Well over the years I’ve finally cracked the code to dealing with people photographically… Thus, The Human Side of Photography. Here’s 4 tips on how I work toward those beautiful, natural, genuine portraits that make our hearts sing, end up framed on our walls, and/or sell like crazy post production.
Give your subject something to hold. If their hands are busy it’s generally enough of a cognitive distraction to curb their camera anxiety.
Take this bride for example. She was really struggling being herself in front of my camera during her bridal shoot. So, I handed her her fiance’s guitar and voilÃƒÂ . Beautifully natural in every way! I love this shot.
I carry a stool with me to every shoot… ALWAYS. It has saved me a million times over. When people sit, they will 9 times out of 10 loose the nervous rigidity they have when they’re standing. The situation automatically steps away from the formal air of photographer/photographee and instantly feels more casual.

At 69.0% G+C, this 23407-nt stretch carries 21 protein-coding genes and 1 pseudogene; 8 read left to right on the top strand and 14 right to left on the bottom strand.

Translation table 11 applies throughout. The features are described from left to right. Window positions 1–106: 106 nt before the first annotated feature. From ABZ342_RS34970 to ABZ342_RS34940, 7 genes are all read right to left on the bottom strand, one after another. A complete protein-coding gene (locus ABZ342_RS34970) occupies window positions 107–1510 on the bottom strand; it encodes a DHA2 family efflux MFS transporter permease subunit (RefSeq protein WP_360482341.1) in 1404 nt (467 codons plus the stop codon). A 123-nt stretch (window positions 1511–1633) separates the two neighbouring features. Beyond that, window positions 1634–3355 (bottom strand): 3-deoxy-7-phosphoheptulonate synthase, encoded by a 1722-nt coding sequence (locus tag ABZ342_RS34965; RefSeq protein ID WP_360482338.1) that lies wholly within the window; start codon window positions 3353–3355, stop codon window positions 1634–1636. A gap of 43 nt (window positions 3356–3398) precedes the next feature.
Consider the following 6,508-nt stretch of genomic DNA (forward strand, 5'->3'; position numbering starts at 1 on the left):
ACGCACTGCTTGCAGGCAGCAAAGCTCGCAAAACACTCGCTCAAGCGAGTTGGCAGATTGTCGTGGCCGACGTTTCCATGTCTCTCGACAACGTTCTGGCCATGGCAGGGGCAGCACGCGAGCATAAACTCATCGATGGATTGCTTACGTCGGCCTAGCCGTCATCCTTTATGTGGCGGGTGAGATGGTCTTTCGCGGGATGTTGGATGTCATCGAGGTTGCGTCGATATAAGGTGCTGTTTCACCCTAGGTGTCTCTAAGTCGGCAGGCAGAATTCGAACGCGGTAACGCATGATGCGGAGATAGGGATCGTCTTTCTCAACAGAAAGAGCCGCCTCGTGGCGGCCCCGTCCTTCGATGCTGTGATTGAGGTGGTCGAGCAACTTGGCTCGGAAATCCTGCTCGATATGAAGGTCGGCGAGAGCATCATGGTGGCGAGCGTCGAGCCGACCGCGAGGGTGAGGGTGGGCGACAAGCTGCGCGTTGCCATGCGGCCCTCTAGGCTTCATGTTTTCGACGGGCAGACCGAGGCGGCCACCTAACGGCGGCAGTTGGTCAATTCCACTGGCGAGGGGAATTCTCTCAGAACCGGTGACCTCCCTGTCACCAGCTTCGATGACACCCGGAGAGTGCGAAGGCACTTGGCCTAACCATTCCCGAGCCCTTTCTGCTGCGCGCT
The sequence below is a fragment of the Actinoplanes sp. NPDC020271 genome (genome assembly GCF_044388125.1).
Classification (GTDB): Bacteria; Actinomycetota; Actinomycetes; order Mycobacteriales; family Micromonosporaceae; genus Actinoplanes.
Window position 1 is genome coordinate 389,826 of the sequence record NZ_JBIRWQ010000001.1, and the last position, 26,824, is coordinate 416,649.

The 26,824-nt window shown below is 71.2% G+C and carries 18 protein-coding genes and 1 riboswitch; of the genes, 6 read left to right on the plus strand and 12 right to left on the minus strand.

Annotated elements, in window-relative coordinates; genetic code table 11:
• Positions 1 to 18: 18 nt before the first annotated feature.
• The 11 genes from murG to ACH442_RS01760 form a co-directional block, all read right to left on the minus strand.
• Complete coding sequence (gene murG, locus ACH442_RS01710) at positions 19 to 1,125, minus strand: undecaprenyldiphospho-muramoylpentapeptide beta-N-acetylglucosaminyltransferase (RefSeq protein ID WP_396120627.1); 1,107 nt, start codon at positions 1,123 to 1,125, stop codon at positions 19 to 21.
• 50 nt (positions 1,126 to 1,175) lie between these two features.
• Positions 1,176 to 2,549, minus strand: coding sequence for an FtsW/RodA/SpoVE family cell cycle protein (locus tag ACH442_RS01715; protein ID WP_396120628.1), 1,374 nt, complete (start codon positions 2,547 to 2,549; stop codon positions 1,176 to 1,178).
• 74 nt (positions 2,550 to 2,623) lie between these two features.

This momma-to-be insisted incessantly that she was just “not photogenic” (if only I got a nickel for every time someone spit that at me … or maybe a dime for every time I proved them wrong… hmm). Thank Heaven for my trusty stool. Momma loosened right up once seated, and we got something genuine and sweet.
Distract your subject. Get them talking about something you know they’re interested in, ask them questions about their family, pets or favorite super heroes if you get desperate. Do whatever you can to pull their attention away from themselves. I find that shifting their attention to me by making fun of myself to be a trick that’s tried and true.
I’ve also been known to suddenly start barking like a dog to inspire spontaneous laughter… quacking like a duck is also a good bet… trust me, once you get a couple of good laughs out of your subject… it’s all a breeze from there. Laughter releases endorphins and thus a general sense of well-being, at least that’s what “they” say… hey, it works for me!